The Merry Golden Tree

(The Golden Vanity)

(Child #286)

The Golden Vanity

There was a little ship sailed for North Amerikee,
And she went by the name of the Merry Golden Tree,
As she sailed on the lowland lonesome low,
As she sailed on the lonesome sea.

She hadn’t been a-sailing West two weeks or three,
When she was overtaken by the Turkish Robbery,
As she sailed on the lowland lonesome low,
As she sailed on the lonesome sea.

Then says Sir Raleigh, what will we do?
The Turkish Robbery it will cut us in two.
As we sail on the lowland…

There was a little sailor boy that run upon the deck.
And he says oh captain, I think we’ll be attacked.
As we sail on the lowland…

I’ll give you gold, I’ll give you fee,
And my only daughter for your wedded wife to be,
If you’ll sink her in the lowland…

The lad leapt down and away swam he,
And he swum and he swum to the Turkish Robbery,
As she sailed on the lowland…

He had a little auger made for the use,
And he bored nine holes in the hull of her at once,
As she sailed on the lowland…

Soime were playing cards and some were playing checks,
And before they cleared the boards the sea was to their necks,
As they sailed on the lowland…

Then he fell upon his breast and away swum he,
And he swum till he came to the Merry Golden Tree,
As we sailed on the lowland…

Cried he, kind captain, I have done your decree,
Now take me on board or I perish in the sea,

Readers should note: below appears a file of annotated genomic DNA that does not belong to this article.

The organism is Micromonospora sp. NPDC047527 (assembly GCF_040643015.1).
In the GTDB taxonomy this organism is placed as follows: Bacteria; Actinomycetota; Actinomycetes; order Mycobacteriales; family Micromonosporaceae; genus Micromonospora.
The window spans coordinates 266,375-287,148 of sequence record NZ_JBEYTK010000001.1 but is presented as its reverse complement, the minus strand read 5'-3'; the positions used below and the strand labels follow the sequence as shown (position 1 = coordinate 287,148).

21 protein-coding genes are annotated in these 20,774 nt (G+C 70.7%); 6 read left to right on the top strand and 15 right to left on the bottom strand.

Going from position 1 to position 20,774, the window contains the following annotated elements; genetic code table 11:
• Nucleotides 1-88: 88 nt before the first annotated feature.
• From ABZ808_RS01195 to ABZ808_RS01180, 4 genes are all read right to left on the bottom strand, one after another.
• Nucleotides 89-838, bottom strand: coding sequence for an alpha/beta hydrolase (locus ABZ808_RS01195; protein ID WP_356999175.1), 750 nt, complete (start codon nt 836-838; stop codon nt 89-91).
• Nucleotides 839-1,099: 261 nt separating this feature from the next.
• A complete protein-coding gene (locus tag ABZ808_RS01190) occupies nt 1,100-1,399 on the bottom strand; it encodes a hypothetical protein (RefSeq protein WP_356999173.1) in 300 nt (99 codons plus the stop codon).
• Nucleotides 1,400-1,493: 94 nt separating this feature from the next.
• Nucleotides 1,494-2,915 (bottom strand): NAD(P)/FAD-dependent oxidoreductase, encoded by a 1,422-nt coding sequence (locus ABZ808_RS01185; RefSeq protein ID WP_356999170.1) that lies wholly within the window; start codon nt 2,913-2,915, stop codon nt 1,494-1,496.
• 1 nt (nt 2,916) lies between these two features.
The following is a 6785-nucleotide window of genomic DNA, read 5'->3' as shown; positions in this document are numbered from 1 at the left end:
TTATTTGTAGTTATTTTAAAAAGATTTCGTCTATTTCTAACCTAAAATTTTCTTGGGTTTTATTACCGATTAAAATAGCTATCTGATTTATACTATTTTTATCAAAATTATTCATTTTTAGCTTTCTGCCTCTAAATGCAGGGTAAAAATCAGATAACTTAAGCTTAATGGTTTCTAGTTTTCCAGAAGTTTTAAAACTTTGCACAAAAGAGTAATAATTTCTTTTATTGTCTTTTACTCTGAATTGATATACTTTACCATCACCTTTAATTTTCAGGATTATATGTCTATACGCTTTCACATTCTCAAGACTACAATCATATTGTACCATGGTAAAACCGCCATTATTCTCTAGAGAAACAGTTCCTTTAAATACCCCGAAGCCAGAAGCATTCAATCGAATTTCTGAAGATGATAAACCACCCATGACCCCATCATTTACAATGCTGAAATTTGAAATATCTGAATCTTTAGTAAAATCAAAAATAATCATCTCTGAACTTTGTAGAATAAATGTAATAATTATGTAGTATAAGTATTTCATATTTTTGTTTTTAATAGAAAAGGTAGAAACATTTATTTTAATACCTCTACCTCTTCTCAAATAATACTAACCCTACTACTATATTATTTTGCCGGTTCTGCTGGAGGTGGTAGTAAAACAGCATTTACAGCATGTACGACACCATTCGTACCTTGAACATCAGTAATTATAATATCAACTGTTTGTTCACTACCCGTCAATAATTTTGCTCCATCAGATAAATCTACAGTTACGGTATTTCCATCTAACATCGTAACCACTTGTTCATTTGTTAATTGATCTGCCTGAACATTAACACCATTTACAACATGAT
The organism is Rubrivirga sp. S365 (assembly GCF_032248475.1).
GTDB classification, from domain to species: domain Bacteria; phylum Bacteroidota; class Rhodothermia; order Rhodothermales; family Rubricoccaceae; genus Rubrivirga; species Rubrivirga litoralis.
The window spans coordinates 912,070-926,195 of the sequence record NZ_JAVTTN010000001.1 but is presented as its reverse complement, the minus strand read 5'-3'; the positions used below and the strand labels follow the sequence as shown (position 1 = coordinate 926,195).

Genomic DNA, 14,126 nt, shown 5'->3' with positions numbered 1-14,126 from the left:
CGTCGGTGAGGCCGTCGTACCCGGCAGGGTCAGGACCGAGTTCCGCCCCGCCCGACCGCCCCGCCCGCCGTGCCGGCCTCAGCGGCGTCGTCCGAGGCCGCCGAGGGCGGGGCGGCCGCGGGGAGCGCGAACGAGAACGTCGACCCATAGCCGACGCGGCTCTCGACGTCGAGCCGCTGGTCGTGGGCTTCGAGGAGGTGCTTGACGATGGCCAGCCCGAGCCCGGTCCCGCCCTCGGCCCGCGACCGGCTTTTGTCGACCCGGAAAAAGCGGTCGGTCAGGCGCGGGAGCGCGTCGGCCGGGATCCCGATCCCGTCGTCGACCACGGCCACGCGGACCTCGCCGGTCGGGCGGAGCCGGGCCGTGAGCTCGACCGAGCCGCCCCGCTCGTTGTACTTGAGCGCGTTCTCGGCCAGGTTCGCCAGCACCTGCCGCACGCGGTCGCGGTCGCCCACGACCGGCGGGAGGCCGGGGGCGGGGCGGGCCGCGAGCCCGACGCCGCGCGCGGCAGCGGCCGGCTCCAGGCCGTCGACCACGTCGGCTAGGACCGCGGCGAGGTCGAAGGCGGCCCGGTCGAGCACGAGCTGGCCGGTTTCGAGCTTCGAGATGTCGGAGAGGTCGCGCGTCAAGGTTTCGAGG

As we sailed on the lowland…

I will neither give you money nor neither give you fee,
My lovely young daughter I’ll never give to thee,
As we sailed on the lowland…

Nay, nay, sailor boy, you’ll never come on board,
Never will I be to you as good as my word,
As we sailed on the lowland…

If it wasn’t for the love that I have for your men,
I would do unto you as I done unto them
As they sailed on the lowland…

Then he bowed his little head and down sank he,
Farewell, farewell to the Merry Golden Tree,
And he sank in the lowland…

(Click here for a PDF version of the music) * (Click here to hear an MP3 recording)

This is one of the biggies. No one really knows which are the Top Ten English Ballads of All Time, but they surely include “The House Carpenter,” “Barbara Allen,” “Four Nights Drunk (Our Goodman),” “Lord Thomas (Fair Elinor),” “Lady Isabel and the Elf Knight,” and this one, commonly known as “The Golden Vanity.

Of those six, “The House Carpenter” has certainly been found in Minnesota, and is included in the Heritage Songbook. “Lord Thomas” and “Lady Isabel” are probably not found here. The other three have not been found here, but there are hints that they probably were sung here at one time or another.